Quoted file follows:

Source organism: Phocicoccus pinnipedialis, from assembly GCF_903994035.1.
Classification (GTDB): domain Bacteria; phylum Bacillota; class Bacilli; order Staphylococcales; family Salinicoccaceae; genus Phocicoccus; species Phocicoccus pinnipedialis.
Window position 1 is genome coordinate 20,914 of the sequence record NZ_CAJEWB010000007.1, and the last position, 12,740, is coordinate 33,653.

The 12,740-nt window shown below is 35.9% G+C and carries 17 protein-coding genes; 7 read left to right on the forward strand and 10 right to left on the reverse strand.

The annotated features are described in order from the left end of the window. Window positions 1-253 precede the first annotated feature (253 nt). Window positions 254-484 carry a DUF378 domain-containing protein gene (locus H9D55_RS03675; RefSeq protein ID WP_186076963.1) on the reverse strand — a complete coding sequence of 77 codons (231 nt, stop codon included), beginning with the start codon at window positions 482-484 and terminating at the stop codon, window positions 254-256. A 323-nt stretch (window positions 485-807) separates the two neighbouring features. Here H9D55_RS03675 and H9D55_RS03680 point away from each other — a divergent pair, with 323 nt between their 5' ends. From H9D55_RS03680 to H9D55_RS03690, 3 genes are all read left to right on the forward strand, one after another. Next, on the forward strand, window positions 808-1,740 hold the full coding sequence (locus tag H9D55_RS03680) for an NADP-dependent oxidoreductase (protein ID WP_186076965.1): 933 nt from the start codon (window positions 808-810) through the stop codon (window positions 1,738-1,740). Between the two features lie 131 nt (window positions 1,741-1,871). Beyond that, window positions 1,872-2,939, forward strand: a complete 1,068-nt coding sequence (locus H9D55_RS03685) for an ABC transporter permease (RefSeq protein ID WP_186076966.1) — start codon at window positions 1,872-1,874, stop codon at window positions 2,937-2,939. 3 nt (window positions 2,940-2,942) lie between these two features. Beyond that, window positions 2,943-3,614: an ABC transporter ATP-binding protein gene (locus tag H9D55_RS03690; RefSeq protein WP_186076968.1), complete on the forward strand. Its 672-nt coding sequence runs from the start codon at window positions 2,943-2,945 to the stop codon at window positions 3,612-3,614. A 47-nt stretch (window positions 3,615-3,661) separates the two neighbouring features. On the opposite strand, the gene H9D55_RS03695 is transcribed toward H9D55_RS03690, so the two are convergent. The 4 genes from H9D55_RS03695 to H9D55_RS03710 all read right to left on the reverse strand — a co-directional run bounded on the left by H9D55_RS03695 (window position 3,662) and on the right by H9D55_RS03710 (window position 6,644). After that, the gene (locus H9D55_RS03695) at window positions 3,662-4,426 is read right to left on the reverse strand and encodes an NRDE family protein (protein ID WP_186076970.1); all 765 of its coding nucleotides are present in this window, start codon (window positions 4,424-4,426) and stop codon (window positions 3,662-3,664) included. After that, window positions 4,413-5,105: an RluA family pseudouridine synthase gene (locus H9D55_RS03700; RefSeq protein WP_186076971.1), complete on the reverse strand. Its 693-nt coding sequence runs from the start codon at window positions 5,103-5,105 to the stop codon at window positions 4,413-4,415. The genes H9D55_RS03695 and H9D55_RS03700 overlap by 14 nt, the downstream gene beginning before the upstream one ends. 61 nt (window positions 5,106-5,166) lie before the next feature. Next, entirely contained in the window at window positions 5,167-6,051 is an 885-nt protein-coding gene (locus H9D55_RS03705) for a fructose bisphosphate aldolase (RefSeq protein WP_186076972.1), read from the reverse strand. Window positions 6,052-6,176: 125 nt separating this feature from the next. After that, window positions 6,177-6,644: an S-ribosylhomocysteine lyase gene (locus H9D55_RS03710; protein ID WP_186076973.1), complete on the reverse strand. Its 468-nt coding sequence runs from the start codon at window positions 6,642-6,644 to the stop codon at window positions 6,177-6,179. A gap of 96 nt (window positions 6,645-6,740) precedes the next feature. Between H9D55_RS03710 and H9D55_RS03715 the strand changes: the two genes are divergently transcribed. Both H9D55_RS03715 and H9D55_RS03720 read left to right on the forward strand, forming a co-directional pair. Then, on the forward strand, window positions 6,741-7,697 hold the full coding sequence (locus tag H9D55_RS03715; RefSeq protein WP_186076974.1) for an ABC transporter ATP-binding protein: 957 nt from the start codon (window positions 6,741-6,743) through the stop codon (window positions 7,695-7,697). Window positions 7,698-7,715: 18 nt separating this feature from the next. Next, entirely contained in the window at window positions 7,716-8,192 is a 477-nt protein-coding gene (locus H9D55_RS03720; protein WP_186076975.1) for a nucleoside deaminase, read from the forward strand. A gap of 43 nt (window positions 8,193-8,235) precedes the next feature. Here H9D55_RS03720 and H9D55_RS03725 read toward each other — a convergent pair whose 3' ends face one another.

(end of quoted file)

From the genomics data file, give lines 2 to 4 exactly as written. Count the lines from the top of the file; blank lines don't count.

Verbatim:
Classification (GTDB): domain Bacteria; phylum Bacillota; class Bacilli; order Staphylococcales; family Salinicoccaceae; genus Phocicoccus; species Phocicoccus pinnipedialis.
Window position 1 is genome coordinate 20,914 of the sequence record NZ_CAJEWB010000007.1, and the last position, 12,740, is coordinate 33,653.

The 12,740-nt window shown below is 35.9% G+C and carries 17 protein-coding genes; 7 read left to right on the forward strand and 10 right to left on the reverse strand.